Chitra Banerjee Divakaruni’s The Palace Of Illusions stands apart from its fellow works from Amish or Sanghi with a simple brilliance, bringing alive the oldest story line with a sassy narrative.
Draupadi is an interesting character in the Mahabharatha, even by Indian mythological standards. The woman with 5 husbands has always been a topic of dialogue and curiosity or sometimes disdain.
This book tells the story of Draupadi in first person and how she goes on to become a key player around whom history is slowly written.
The sheer grandeur of the story shines through, as I wondered what it was about legends and stories that made them so compelling. The world of kings and battles where Gods walked amongst men and miracles were still possible.
As opposed to the bard style in which legends are usually told, this narrative takes on a more personal style, almost like a diary. The Mahabharatha has characters with flaws, often used as a message to teach us of the fallibility of humans and the author uses the first person narrative to humanize the characters.
The subtle power struggle between the new bride and the mother-in-law. The inexplicable attraction towards the enemy’s best friend. The egos and psychology at play when you have to deal with 5 husbands.
An archaic tale retold from the perspective of a woman whose thinking was far ahead of her time. A modern retelling, replete with a dash of feminism and oh-so-relatable-ness.
How she felt the sting of beauty standards because she was born with skin so dark “they called it blue”.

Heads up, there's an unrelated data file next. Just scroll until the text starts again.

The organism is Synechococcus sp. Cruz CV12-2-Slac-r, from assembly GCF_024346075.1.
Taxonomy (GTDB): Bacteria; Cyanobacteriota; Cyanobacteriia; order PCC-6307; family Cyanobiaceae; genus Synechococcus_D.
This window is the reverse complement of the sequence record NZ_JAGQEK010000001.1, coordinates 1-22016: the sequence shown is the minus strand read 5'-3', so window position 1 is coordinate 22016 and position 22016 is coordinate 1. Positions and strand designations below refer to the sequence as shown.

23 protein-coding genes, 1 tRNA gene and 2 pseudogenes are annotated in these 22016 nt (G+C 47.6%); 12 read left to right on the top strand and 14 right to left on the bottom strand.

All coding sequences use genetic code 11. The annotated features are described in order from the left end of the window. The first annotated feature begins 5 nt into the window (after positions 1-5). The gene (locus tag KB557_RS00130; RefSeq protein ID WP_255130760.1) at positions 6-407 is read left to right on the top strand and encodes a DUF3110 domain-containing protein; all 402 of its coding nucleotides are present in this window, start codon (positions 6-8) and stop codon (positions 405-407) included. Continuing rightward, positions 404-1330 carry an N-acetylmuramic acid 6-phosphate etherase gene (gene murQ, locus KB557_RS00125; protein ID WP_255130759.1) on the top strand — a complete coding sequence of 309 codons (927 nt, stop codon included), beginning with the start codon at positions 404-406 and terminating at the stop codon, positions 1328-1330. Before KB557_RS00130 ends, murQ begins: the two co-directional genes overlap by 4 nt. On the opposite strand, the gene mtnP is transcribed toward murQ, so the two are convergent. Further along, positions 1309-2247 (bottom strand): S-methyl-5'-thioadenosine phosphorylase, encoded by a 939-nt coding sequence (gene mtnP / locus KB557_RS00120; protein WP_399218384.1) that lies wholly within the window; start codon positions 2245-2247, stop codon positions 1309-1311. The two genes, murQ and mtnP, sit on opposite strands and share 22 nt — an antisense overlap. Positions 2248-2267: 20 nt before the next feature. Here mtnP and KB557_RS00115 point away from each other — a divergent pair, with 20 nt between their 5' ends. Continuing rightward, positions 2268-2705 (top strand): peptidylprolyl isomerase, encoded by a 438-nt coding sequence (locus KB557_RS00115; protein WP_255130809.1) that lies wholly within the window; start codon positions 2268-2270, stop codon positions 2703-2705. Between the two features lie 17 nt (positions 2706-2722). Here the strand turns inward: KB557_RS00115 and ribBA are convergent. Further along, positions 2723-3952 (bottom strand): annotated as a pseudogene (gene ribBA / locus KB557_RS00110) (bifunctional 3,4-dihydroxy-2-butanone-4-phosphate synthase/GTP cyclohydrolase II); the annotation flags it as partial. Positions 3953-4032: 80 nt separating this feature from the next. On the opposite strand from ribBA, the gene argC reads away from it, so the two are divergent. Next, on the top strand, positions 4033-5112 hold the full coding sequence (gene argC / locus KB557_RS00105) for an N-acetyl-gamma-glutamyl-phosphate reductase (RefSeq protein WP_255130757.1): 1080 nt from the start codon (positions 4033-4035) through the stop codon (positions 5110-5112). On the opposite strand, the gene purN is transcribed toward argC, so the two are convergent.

How she didn’t love her husbands like she wanted to, like she was supposed to.
Her tantrums when her husbands took other wives, and how she made sure she intimidated the new wives to remind them of their place.
How she was given a “boon” by the sage Vyasa that every year, when she goes from one husband to another (they take turns), she would get a brand new hymen.
“Nor was I particularly delighted with the virginity boon, which seemed designed more for my husbands’ benefit than mine. Such is the nature of boons given to women- they were handed to us like presents we hadn’t quite wanted.”
The author has weaved in bits of speculative slivers which blends beautifully with the story line and renders the original tale in a new light.
The Karna-Draupadi story thread was a personal favorite. Karna is the perfect underdog, you can’t help rooting for, even in a story where everyone knows the ending. Forbidden love has a certain kink to it.
The Mahabharatha is one of the greatest epics and for any Indian kid who grew up with its tales, this book would be nostalgic, a story which only gets better with each retelling and also refreshing in its change of perspective.